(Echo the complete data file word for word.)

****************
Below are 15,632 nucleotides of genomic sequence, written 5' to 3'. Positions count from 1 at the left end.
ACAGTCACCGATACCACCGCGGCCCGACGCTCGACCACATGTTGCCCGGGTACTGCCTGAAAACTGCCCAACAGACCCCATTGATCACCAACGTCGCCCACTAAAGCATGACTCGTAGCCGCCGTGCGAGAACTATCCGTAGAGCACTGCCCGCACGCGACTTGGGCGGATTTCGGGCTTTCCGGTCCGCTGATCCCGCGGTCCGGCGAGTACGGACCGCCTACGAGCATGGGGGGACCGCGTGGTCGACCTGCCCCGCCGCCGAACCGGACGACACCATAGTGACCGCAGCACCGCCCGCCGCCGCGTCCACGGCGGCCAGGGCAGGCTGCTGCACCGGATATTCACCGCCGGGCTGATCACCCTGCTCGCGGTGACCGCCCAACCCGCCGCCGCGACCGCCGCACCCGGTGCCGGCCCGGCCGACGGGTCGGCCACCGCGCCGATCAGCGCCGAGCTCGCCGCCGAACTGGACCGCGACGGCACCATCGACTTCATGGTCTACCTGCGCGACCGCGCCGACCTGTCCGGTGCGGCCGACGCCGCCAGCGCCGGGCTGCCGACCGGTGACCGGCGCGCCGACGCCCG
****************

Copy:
Below are 15,632 nucleotides of genomic sequence, written 5' to 3'. Positions count from 1 at the left end.
ACAGTCACCGATACCACCGCGGCCCGACGCTCGACCACATGTTGCCCGGGTACTGCCTGAAAACTGCCCAACAGACCCCATTGATCACCAACGTCGCCCACTAAAGCATGACTCGTAGCCGCCGTGCGAGAACTATCCGTAGAGCACTGCCCGCACGCGACTTGGGCGGATTTCGGGCTTTCCGGTCCGCTGATCCCGCGGTCCGGCGAGTACGGACCGCCTACGAGCATGGGGGGACCGCGTGGTCGACCTGCCCCGCCGCCGAACCGGACGACACCATAGTGACCGCAGCACCGCCCGCCGCCGCGTCCACGGCGGCCAGGGCAGGCTGCTGCACCGGATATTCACCGCCGGGCTGATCACCCTGCTCGCGGTGACCGCCCAACCCGCCGCCGCGACCGCCGCACCCGGTGCCGGCCCGGCCGACGGGTCGGCCACCGCGCCGATCAGCGCCGAGCTCGCCGCCGAACTGGACCGCGACGGCACCATCGACTTCATGGTCTACCTGCGCGACCGCGCCGACCTGTCCGGTGCGGCCGACGCCGCCAGCGCCGGGCTGCCGACCGGTGACCGGCGCGCCGACGCCCG